Whether we want to accept it or not – every choice we make, every option we’re presented with, and opportunity that calls our name comes with accompanying trade-offs. Sometimes the trade-offs are significant and sometimes they’re simply an inconvenience. But we can’t allow ourselves to make the mistake that I, the eternal optimist, too often make – believe that there are choices with no trade-offs.
Even the best options have trade-off’s. For example, a good friend asks me to spend an afternoon fishing with him. Great option, there are not many other things in the world I’d rather do on an afternoon. But choosing to go fishing comes with a myriad of potential trade-off’s. Fishing might set me back a half of day at my job requiring me to work on the weekend, or keep me from getting a project completed at home, or miss an outing with my wife. So, as you can see, even the best choices have trade-off’s.
And since every choice has trade-off’s the question is – how do we eliminate or minimize them? How do we get closer to the optimist’s happy place – choices with no trade-off’s? There are 3 steps I’ve learned that help me minimize these pesky trade-off’s:
- Name each major trade-off, including those involved, by writing them down.
- Create a plan to deal with each trade-off. When possible, try to turn a trade-off into an advantage (the optimist’s approach to trade-off’s). For example – if I go fishing it’ll lead me to work at the office on Saturday. But Saturday’s when the office is quiet, so I’ll be able to better concentrate on that project I’ve been struggling with.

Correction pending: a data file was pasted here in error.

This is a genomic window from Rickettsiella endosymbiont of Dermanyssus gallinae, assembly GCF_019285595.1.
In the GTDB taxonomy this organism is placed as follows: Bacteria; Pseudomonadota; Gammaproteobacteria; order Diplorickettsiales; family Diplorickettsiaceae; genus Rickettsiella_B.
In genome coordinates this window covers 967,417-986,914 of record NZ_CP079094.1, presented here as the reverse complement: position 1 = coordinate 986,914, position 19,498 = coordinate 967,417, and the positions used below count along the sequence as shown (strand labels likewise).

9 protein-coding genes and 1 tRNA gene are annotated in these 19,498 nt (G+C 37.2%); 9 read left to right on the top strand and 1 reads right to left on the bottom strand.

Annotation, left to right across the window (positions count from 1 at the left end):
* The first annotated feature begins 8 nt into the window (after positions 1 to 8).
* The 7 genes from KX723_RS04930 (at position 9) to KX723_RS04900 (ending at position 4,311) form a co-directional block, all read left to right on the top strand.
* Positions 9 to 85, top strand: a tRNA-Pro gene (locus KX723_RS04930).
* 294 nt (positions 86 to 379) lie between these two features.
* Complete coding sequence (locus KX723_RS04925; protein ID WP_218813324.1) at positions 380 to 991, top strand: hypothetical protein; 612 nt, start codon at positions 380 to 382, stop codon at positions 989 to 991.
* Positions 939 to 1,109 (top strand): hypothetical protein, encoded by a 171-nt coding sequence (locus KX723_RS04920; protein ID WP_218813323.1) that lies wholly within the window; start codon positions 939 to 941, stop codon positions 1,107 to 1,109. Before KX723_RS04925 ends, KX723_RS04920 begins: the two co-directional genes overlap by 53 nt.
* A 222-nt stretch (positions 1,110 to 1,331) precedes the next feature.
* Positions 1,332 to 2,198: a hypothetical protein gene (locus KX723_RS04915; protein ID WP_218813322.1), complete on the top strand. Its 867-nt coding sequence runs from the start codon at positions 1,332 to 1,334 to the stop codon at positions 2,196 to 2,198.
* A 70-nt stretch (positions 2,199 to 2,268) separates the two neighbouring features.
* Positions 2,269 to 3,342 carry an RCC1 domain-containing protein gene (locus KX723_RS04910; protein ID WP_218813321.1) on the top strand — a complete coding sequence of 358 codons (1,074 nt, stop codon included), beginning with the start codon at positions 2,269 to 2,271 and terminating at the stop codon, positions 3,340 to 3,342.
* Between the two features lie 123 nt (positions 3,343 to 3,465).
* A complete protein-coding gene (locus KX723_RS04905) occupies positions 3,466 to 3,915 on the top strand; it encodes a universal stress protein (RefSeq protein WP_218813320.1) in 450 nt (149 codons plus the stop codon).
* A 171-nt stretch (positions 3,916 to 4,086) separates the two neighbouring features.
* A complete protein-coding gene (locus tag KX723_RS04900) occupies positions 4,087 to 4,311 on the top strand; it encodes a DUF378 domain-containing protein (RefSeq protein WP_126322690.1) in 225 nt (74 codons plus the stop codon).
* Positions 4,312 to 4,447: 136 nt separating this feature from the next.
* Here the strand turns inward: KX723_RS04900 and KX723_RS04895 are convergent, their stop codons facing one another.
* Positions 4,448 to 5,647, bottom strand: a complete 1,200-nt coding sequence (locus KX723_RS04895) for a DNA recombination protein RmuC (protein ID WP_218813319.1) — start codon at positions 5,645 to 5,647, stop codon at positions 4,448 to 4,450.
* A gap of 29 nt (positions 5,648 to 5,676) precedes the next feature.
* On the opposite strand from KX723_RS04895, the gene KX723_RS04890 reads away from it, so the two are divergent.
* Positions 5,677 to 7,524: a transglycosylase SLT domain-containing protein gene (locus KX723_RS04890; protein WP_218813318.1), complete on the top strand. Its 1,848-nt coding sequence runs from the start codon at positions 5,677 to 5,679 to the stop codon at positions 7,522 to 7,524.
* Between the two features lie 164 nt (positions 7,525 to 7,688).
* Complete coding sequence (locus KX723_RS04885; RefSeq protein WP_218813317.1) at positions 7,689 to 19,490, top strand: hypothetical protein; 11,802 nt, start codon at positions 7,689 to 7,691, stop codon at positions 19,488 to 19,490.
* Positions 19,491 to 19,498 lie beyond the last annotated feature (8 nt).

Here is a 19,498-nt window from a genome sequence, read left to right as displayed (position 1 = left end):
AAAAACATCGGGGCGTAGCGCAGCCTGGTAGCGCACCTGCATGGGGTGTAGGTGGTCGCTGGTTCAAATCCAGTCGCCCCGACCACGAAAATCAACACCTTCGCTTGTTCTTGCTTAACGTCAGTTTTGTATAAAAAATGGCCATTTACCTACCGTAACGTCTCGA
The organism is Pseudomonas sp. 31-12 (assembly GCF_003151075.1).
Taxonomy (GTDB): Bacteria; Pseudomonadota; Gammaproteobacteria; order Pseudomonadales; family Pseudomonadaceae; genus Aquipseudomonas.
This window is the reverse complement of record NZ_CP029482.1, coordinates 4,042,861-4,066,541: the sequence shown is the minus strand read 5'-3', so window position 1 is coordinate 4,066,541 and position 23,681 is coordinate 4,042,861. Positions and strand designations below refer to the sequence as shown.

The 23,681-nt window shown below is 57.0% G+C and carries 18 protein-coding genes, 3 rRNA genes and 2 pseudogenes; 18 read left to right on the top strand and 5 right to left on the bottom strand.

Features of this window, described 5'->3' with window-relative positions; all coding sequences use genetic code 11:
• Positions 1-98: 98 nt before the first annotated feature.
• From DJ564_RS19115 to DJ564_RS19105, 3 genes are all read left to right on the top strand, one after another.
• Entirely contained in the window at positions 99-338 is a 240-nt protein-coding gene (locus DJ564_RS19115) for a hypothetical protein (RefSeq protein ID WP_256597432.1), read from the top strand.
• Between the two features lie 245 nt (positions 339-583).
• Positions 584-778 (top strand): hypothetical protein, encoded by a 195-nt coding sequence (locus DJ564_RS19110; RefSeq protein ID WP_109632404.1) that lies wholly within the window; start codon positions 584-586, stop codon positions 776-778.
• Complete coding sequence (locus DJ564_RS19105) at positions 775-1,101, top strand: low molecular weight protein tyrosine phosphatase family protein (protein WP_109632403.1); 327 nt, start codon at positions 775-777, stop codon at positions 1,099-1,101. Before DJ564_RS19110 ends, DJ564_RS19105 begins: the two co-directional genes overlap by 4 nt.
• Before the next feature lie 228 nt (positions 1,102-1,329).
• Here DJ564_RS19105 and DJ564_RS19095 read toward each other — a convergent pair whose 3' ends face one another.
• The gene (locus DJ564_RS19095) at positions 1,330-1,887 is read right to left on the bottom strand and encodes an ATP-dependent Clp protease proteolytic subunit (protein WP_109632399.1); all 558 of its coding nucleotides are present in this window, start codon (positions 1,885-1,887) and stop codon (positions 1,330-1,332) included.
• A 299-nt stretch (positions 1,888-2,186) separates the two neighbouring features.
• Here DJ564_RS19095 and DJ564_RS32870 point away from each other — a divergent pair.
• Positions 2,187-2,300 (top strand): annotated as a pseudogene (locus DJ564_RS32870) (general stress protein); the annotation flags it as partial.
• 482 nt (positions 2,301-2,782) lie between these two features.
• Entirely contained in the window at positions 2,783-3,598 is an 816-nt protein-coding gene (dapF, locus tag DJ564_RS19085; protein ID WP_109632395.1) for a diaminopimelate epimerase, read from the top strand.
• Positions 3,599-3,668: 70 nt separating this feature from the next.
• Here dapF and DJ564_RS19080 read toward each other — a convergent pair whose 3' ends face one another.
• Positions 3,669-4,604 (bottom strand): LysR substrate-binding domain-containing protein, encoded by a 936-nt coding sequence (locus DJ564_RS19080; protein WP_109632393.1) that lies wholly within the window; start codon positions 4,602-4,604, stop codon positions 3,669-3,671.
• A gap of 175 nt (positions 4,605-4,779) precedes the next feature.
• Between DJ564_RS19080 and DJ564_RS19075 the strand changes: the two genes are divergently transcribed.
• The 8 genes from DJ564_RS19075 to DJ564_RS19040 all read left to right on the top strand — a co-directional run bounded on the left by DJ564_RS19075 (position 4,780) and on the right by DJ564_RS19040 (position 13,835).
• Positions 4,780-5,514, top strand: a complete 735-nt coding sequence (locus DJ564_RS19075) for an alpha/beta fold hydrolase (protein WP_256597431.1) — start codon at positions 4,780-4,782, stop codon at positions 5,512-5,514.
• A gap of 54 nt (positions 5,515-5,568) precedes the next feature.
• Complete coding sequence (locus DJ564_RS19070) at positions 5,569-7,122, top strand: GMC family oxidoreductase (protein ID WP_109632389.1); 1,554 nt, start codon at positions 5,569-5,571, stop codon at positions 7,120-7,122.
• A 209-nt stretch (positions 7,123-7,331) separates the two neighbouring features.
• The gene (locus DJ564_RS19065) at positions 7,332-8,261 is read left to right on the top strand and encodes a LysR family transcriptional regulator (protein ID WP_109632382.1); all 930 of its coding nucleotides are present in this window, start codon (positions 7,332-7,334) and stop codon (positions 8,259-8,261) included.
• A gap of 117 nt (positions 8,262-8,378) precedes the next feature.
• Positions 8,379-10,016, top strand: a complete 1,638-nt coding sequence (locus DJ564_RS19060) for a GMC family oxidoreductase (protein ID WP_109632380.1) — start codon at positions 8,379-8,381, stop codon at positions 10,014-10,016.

- Communicate the trade-off’s as soon as possible with those impacted by them. Better to be upfront with my wife about the trade-off and work out a different option for our outing, then to catch her at the last-minute and simply cancel out.
Taking these three steps has helped me live with my optimistic side while making choices that are more realistic.
To avoid becoming a victim when working in an unhealthy organization a person needs to decide whether to stay and try to rise above the unhealthiness or go and get away from it. If a person stays, they’ll need to be in a place where they can protect themselves, assuring they don’t become a victim. Typically this isn’t a good long-term strategy because organizational health is contagious and at some point a person will catch the same disease affecting the organization. So the best option is to move on.
But when the cause of an unraveling career and life is the person’s own unhealthiness then they’re at risk of losing their job. You see, unhealthy people typically do not take responsibility for the consequences of their decisions and actions. They begin to blame others, including their employer, for their messy life. When this happens a person becomes a victim, and since people don’t like to work with victims, they slowly lose their influence in the organization and ultimately lose their jobs.
And the reason people don’t like to work with victims is because they’re either a downer to be around or they begin to act like a martyr. Martyrs find self-worth by believing their sacrificing more for the organization than anyone else. They believe their sacrifice gives them a special dispensation to do and say what they want to people they perceived to be less committed (which is pretty much everyone else). Sometimes victims and martyrs will rally together against all the perceived injustices done to them which only alienate them further from the rest of the organization.
So don’t let yourself become a victim, take responsibility for your life and career, and you’ll never leave an organization because of someone else’s decision.43.928283-85.286682